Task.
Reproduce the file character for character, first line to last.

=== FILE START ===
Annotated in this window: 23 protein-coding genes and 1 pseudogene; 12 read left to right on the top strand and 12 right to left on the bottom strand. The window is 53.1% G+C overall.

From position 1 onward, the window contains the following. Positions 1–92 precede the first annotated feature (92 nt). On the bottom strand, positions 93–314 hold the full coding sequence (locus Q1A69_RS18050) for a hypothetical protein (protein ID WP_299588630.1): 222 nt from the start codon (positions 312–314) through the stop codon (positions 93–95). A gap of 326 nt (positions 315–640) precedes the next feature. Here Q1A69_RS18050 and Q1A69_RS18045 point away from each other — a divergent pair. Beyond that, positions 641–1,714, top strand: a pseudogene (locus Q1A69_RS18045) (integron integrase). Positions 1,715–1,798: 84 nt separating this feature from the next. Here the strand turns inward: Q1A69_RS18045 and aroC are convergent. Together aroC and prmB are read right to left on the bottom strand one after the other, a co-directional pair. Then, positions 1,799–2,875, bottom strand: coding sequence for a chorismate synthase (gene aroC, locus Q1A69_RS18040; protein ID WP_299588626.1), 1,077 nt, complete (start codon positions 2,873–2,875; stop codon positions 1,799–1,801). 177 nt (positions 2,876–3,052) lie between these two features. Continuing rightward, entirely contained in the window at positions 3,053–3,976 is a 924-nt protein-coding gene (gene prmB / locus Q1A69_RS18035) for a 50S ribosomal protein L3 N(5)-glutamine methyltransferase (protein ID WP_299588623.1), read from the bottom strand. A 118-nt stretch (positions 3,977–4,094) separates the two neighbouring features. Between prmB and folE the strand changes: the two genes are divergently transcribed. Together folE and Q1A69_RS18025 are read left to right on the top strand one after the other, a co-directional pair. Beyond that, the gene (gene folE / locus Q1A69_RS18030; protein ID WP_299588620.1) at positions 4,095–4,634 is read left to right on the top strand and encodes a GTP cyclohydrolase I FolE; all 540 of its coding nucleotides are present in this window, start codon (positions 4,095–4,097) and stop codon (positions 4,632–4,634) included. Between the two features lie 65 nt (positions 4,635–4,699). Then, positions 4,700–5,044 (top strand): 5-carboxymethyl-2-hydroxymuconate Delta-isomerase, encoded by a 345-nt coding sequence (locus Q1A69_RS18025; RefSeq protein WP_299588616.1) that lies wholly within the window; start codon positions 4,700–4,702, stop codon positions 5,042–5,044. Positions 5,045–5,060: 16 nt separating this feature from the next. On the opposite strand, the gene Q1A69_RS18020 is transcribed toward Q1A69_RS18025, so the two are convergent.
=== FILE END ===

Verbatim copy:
Annotated in this window: 23 protein-coding genes and 1 pseudogene; 12 read left to right on the top strand and 12 right to left on the bottom strand. The window is 53.1% G+C overall.

From position 1 onward, the window contains the following. Positions 1–92 precede the first annotated feature (92 nt). On the bottom strand, positions 93–314 hold the full coding sequence (locus Q1A69_RS18050) for a hypothetical protein (protein ID WP_299588630.1): 222 nt from the start codon (positions 312–314) through the stop codon (positions 93–95). A gap of 326 nt (positions 315–640) precedes the next feature. Here Q1A69_RS18050 and Q1A69_RS18045 point away from each other — a divergent pair. Beyond that, positions 641–1,714, top strand: a pseudogene (locus Q1A69_RS18045) (integron integrase). Positions 1,715–1,798: 84 nt separating this feature from the next. Here the strand turns inward: Q1A69_RS18045 and aroC are convergent. Together aroC and prmB are read right to left on the bottom strand one after the other, a co-directional pair. Then, positions 1,799–2,875, bottom strand: coding sequence for a chorismate synthase (gene aroC, locus Q1A69_RS18040; protein ID WP_299588626.1), 1,077 nt, complete (start codon positions 2,873–2,875; stop codon positions 1,799–1,801). 177 nt (positions 2,876–3,052) lie between these two features. Continuing rightward, entirely contained in the window at positions 3,053–3,976 is a 924-nt protein-coding gene (gene prmB / locus Q1A69_RS18035) for a 50S ribosomal protein L3 N(5)-glutamine methyltransferase (protein ID WP_299588623.1), read from the bottom strand. A 118-nt stretch (positions 3,977–4,094) separates the two neighbouring features. Between prmB and folE the strand changes: the two genes are divergently transcribed. Together folE and Q1A69_RS18025 are read left to right on the top strand one after the other, a co-directional pair. Beyond that, the gene (gene folE / locus Q1A69_RS18030; protein ID WP_299588620.1) at positions 4,095–4,634 is read left to right on the top strand and encodes a GTP cyclohydrolase I FolE; all 540 of its coding nucleotides are present in this window, start codon (positions 4,095–4,097) and stop codon (positions 4,632–4,634) included. Between the two features lie 65 nt (positions 4,635–4,699). Then, positions 4,700–5,044 (top strand): 5-carboxymethyl-2-hydroxymuconate Delta-isomerase, encoded by a 345-nt coding sequence (locus Q1A69_RS18025; RefSeq protein WP_299588616.1) that lies wholly within the window; start codon positions 4,700–4,702, stop codon positions 5,042–5,044. Positions 5,045–5,060: 16 nt separating this feature from the next. On the opposite strand, the gene Q1A69_RS18020 is transcribed toward Q1A69_RS18025, so the two are convergent.